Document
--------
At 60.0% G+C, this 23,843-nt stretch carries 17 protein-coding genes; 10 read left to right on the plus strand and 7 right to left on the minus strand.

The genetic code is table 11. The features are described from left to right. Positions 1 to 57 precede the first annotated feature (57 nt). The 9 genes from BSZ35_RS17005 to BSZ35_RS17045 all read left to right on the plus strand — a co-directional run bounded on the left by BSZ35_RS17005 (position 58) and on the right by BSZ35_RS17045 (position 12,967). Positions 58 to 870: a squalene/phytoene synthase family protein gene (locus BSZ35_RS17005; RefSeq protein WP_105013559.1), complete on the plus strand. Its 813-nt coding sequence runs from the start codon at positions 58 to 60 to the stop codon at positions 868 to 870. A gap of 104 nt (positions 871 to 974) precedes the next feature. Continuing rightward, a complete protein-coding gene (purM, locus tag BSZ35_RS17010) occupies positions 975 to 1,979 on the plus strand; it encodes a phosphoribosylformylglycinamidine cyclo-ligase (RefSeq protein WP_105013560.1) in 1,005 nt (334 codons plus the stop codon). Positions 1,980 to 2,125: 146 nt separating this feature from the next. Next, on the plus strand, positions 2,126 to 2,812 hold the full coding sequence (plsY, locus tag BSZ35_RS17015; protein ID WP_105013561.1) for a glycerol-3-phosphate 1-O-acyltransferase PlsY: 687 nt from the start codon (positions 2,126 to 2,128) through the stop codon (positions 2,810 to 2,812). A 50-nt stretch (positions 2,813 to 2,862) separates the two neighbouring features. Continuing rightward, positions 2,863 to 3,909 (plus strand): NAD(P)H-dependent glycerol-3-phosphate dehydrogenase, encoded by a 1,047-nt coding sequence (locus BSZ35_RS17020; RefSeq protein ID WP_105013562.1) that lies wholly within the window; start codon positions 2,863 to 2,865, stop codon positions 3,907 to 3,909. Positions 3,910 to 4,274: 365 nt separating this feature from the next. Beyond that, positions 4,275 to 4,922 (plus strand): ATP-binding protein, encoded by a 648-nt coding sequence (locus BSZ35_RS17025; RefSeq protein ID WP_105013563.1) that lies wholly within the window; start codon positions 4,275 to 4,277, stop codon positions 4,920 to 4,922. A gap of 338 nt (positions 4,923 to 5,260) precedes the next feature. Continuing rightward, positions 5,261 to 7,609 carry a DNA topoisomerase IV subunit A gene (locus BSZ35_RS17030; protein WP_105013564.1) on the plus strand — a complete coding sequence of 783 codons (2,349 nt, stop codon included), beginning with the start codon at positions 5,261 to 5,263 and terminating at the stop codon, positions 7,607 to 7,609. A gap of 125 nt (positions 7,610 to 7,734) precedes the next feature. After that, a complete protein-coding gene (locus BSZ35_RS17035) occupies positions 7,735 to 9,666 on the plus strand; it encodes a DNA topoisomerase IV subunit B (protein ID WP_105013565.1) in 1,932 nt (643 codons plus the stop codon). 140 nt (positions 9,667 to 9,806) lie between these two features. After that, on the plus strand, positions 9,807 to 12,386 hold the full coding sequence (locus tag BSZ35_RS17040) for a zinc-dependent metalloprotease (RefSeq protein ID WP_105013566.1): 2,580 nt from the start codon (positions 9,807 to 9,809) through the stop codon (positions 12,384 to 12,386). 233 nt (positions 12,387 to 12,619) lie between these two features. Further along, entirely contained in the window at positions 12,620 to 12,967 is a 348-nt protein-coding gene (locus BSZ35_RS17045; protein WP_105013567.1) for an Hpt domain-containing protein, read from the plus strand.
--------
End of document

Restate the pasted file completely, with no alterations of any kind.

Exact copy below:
At 60.0% G+C, this 23,843-nt stretch carries 17 protein-coding genes; 10 read left to right on the plus strand and 7 right to left on the minus strand.

The genetic code is table 11. The features are described from left to right. Positions 1 to 57 precede the first annotated feature (57 nt). The 9 genes from BSZ35_RS17005 to BSZ35_RS17045 all read left to right on the plus strand — a co-directional run bounded on the left by BSZ35_RS17005 (position 58) and on the right by BSZ35_RS17045 (position 12,967). Positions 58 to 870: a squalene/phytoene synthase family protein gene (locus BSZ35_RS17005; RefSeq protein WP_105013559.1), complete on the plus strand. Its 813-nt coding sequence runs from the start codon at positions 58 to 60 to the stop codon at positions 868 to 870. A gap of 104 nt (positions 871 to 974) precedes the next feature. Continuing rightward, a complete protein-coding gene (purM, locus tag BSZ35_RS17010) occupies positions 975 to 1,979 on the plus strand; it encodes a phosphoribosylformylglycinamidine cyclo-ligase (RefSeq protein WP_105013560.1) in 1,005 nt (334 codons plus the stop codon). Positions 1,980 to 2,125: 146 nt separating this feature from the next. Next, on the plus strand, positions 2,126 to 2,812 hold the full coding sequence (plsY, locus tag BSZ35_RS17015; protein ID WP_105013561.1) for a glycerol-3-phosphate 1-O-acyltransferase PlsY: 687 nt from the start codon (positions 2,126 to 2,128) through the stop codon (positions 2,810 to 2,812). A 50-nt stretch (positions 2,813 to 2,862) separates the two neighbouring features. Continuing rightward, positions 2,863 to 3,909 (plus strand): NAD(P)H-dependent glycerol-3-phosphate dehydrogenase, encoded by a 1,047-nt coding sequence (locus BSZ35_RS17020; RefSeq protein ID WP_105013562.1) that lies wholly within the window; start codon positions 2,863 to 2,865, stop codon positions 3,907 to 3,909. Positions 3,910 to 4,274: 365 nt separating this feature from the next. Beyond that, positions 4,275 to 4,922 (plus strand): ATP-binding protein, encoded by a 648-nt coding sequence (locus BSZ35_RS17025; RefSeq protein ID WP_105013563.1) that lies wholly within the window; start codon positions 4,275 to 4,277, stop codon positions 4,920 to 4,922. A gap of 338 nt (positions 4,923 to 5,260) precedes the next feature. Continuing rightward, positions 5,261 to 7,609 carry a DNA topoisomerase IV subunit A gene (locus BSZ35_RS17030; protein WP_105013564.1) on the plus strand — a complete coding sequence of 783 codons (2,349 nt, stop codon included), beginning with the start codon at positions 5,261 to 5,263 and terminating at the stop codon, positions 7,607 to 7,609. A gap of 125 nt (positions 7,610 to 7,734) precedes the next feature. After that, a complete protein-coding gene (locus BSZ35_RS17035) occupies positions 7,735 to 9,666 on the plus strand; it encodes a DNA topoisomerase IV subunit B (protein ID WP_105013565.1) in 1,932 nt (643 codons plus the stop codon). 140 nt (positions 9,667 to 9,806) lie between these two features. After that, on the plus strand, positions 9,807 to 12,386 hold the full coding sequence (locus tag BSZ35_RS17040) for a zinc-dependent metalloprotease (RefSeq protein ID WP_105013566.1): 2,580 nt from the start codon (positions 9,807 to 9,809) through the stop codon (positions 12,384 to 12,386). 233 nt (positions 12,387 to 12,619) lie between these two features. Further along, entirely contained in the window at positions 12,620 to 12,967 is a 348-nt protein-coding gene (locus BSZ35_RS17045; protein WP_105013567.1) for an Hpt domain-containing protein, read from the plus strand.